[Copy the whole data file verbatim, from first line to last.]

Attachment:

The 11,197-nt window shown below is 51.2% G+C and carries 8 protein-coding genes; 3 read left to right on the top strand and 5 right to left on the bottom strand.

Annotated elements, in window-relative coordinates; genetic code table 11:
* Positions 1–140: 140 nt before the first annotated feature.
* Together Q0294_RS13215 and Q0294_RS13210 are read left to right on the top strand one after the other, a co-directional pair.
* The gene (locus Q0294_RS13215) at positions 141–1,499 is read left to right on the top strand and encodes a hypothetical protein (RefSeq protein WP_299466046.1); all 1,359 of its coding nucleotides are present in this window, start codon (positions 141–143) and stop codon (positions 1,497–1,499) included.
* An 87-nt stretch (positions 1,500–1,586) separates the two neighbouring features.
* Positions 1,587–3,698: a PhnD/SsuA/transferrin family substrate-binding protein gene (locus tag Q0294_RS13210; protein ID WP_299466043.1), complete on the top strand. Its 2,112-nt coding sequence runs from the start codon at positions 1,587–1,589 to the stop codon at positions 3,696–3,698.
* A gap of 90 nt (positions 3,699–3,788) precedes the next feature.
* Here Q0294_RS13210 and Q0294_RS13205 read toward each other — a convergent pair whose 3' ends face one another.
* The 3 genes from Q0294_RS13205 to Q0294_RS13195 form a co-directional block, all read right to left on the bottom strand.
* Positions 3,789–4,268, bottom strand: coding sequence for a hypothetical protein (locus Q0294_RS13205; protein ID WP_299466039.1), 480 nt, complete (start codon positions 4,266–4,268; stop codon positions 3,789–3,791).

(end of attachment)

The 11,197-nt window shown below is 51.2% G+C and carries 8 protein-coding genes; 3 read left to right on the top strand and 5 right to left on the bottom strand.

Annotated elements, in window-relative coordinates; genetic code table 11:
* Positions 1–140: 140 nt before the first annotated feature.
* Together Q0294_RS13215 and Q0294_RS13210 are read left to right on the top strand one after the other, a co-directional pair.
* The gene (locus Q0294_RS13215) at positions 141–1,499 is read left to right on the top strand and encodes a hypothetical protein (RefSeq protein WP_299466046.1); all 1,359 of its coding nucleotides are present in this window, start codon (positions 141–143) and stop codon (positions 1,497–1,499) included.
* An 87-nt stretch (positions 1,500–1,586) separates the two neighbouring features.
* Positions 1,587–3,698: a PhnD/SsuA/transferrin family substrate-binding protein gene (locus tag Q0294_RS13210; protein ID WP_299466043.1), complete on the top strand. Its 2,112-nt coding sequence runs from the start codon at positions 1,587–1,589 to the stop codon at positions 3,696–3,698.
* A gap of 90 nt (positions 3,699–3,788) precedes the next feature.
* Here Q0294_RS13210 and Q0294_RS13205 read toward each other — a convergent pair whose 3' ends face one another.
* The 3 genes from Q0294_RS13205 to Q0294_RS13195 form a co-directional block, all read right to left on the bottom strand.
* Positions 3,789–4,268, bottom strand: coding sequence for a hypothetical protein (locus Q0294_RS13205; protein ID WP_299466039.1), 480 nt, complete (start codon positions 4,266–4,268; stop codon positions 3,789–3,791).